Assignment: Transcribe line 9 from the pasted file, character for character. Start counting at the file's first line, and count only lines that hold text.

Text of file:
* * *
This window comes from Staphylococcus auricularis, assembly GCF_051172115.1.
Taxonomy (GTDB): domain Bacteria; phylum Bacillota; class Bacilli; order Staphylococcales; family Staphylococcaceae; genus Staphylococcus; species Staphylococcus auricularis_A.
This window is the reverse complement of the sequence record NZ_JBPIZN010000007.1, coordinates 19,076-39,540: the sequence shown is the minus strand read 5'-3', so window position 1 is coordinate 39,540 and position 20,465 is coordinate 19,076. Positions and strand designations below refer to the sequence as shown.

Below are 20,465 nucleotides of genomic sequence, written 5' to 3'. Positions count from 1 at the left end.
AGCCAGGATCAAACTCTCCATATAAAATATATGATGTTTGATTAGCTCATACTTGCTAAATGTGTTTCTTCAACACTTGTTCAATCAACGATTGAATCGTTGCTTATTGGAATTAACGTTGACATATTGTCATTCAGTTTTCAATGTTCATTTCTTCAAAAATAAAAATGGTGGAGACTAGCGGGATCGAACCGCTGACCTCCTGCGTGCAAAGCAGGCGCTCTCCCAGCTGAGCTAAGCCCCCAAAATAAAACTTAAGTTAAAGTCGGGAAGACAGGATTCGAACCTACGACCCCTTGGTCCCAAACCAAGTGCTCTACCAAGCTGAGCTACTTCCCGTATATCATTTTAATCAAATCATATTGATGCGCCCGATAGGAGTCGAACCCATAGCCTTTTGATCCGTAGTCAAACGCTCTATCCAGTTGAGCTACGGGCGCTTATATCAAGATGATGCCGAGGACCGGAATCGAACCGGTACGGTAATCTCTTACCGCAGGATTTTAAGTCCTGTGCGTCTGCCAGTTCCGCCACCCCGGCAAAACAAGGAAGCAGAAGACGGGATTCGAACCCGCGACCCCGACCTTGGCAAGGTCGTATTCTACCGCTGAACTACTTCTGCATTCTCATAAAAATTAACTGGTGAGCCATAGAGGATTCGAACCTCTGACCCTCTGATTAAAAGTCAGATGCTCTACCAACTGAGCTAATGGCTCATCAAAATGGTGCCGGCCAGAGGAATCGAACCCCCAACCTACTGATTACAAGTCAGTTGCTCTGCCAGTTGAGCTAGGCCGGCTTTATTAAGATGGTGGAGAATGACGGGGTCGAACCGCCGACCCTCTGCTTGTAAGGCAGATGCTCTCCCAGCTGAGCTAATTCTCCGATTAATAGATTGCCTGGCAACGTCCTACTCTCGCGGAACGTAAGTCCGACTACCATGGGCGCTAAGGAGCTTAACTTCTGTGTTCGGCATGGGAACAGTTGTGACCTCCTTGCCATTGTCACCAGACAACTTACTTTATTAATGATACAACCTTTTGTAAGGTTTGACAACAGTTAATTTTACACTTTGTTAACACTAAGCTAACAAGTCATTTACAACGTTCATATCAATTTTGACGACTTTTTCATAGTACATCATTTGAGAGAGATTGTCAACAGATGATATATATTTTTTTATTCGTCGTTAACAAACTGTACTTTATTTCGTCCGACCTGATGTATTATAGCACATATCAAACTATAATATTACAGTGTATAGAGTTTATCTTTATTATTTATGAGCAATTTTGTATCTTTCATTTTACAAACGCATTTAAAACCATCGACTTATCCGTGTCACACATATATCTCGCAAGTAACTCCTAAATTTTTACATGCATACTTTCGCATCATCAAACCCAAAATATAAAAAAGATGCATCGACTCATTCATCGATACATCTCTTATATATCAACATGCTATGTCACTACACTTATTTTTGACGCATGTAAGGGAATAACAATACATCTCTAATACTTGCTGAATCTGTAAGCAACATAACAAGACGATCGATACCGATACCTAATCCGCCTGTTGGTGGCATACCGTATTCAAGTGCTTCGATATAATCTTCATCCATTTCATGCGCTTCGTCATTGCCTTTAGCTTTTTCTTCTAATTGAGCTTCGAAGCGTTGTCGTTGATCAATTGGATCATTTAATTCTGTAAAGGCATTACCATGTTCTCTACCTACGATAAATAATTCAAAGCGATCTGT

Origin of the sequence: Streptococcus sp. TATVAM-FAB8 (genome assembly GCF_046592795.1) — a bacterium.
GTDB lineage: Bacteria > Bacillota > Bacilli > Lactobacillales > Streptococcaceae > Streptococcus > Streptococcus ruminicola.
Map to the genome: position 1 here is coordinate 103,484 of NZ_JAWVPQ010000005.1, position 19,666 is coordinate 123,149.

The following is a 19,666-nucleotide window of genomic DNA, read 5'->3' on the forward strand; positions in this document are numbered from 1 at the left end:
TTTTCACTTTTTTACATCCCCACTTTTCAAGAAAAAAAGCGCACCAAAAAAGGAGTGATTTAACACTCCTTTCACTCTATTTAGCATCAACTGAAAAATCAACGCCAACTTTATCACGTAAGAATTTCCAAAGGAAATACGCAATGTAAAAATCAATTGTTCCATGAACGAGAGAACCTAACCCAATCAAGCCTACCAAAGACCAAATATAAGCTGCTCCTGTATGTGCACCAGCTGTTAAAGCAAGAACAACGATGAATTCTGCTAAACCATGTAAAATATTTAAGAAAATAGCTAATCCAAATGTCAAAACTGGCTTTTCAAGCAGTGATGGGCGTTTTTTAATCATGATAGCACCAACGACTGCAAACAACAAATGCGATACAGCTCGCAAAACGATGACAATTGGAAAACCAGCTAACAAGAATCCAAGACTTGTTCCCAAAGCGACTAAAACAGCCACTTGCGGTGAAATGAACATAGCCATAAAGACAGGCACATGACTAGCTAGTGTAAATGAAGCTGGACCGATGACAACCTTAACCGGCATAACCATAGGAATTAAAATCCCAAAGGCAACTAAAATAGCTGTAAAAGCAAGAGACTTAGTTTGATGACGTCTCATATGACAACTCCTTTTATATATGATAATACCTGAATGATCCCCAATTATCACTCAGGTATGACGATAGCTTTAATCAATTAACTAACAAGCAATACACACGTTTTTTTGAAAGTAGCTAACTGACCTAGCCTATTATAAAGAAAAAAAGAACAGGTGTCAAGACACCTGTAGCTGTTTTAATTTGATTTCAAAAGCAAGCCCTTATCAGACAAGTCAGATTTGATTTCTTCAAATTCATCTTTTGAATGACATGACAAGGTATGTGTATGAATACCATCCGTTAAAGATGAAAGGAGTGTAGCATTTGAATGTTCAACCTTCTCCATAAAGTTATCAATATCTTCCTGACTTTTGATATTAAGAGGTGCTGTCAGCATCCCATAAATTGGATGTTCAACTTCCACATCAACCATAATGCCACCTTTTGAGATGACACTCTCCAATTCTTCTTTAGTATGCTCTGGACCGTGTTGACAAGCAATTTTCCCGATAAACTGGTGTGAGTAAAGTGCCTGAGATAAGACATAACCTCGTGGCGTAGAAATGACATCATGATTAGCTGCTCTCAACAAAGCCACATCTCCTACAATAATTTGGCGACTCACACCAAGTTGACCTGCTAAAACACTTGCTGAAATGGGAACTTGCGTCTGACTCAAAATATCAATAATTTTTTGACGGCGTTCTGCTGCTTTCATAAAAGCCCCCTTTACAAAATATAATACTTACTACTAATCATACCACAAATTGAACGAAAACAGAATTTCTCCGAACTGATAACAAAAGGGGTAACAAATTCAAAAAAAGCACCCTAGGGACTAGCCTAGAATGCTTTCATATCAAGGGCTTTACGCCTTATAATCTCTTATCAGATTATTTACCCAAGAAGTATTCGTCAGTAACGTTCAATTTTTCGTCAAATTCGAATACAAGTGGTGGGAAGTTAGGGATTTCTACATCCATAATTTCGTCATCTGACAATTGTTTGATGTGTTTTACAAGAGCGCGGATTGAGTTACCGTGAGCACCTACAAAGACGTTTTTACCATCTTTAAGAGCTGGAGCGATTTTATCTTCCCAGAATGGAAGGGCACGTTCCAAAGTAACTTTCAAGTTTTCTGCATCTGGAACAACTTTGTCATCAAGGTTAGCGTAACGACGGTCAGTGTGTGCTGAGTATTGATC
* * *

The following is a 19,666-nucleotide window of genomic DNA, read 5'->3' on the forward strand; positions in this document are numbered from 1 at the left end: